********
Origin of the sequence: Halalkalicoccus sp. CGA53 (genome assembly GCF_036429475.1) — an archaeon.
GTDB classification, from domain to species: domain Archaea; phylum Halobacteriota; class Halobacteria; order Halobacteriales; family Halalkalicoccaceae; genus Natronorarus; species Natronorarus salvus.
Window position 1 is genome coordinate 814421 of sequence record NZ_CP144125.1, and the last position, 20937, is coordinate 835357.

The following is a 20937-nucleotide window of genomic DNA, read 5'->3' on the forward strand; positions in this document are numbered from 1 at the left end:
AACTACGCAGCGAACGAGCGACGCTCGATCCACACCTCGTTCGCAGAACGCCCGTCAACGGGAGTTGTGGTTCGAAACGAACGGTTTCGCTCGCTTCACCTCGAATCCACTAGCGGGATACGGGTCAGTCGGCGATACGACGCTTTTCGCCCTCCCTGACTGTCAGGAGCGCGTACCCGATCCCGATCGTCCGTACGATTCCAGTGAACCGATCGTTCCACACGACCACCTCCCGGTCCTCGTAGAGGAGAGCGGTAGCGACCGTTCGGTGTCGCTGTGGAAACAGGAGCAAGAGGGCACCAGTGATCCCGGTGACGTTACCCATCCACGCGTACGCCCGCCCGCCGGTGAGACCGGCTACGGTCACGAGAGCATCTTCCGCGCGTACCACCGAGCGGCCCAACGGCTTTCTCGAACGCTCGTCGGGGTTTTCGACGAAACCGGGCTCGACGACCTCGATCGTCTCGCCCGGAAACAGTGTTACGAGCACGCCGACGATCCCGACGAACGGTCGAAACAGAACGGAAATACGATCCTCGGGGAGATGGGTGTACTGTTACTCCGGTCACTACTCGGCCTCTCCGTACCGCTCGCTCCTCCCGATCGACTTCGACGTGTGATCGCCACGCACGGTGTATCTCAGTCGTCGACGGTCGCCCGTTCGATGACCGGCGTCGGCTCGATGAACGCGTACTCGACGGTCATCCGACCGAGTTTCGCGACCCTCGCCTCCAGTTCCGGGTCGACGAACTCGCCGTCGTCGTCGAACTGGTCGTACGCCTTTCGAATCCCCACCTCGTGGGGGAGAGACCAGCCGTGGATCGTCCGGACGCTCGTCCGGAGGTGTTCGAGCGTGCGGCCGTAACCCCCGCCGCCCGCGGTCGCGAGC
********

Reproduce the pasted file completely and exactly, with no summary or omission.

Origin of the sequence: Halalkalicoccus sp. CGA53 (genome assembly GCF_036429475.1) — an archaeon.
GTDB classification, from domain to species: domain Archaea; phylum Halobacteriota; class Halobacteria; order Halobacteriales; family Halalkalicoccaceae; genus Natronorarus; species Natronorarus salvus.
Window position 1 is genome coordinate 814421 of sequence record NZ_CP144125.1, and the last position, 20937, is coordinate 835357.

The following is a 20937-nucleotide window of genomic DNA, read 5'->3' on the forward strand; positions in this document are numbered from 1 at the left end:
AACTACGCAGCGAACGAGCGACGCTCGATCCACACCTCGTTCGCAGAACGCCCGTCAACGGGAGTTGTGGTTCGAAACGAACGGTTTCGCTCGCTTCACCTCGAATCCACTAGCGGGATACGGGTCAGTCGGCGATACGACGCTTTTCGCCCTCCCTGACTGTCAGGAGCGCGTACCCGATCCCGATCGTCCGTACGATTCCAGTGAACCGATCGTTCCACACGACCACCTCCCGGTCCTCGTAGAGGAGAGCGGTAGCGACCGTTCGGTGTCGCTGTGGAAACAGGAGCAAGAGGGCACCAGTGATCCCGGTGACGTTACCCATCCACGCGTACGCCCGCCCGCCGGTGAGACCGGCTACGGTCACGAGAGCATCTTCCGCGCGTACCACCGAGCGGCCCAACGGCTTTCTCGAACGCTCGTCGGGGTTTTCGACGAAACCGGGCTCGACGACCTCGATCGTCTCGCCCGGAAACAGTGTTACGAGCACGCCGACGATCCCGACGAACGGTCGAAACAGAACGGAAATACGATCCTCGGGGAGATGGGTGTACTGTTACTCCGGTCACTACTCGGCCTCTCCGTACCGCTCGCTCCTCCCGATCGACTTCGACGTGTGATCGCCACGCACGGTGTATCTCAGTCGTCGACGGTCGCCCGTTCGATGACCGGCGTCGGCTCGATGAACGCGTACTCGACGGTCATCCGACCGAGTTTCGCGACCCTCGCCTCCAGTTCCGGGTCGACGAACTCGCCGTCGTCGTCGAACTGGTCGTACGCCTTTCGAATCCCCACCTCGTGGGGGAGAGACCAGCCGTGGATCGTCCGGACGCTCGTCCGGAGGTGTTCGAGCGTGCGGCCGTAACCCCCGCCGCCCGCGGTCGCGAGC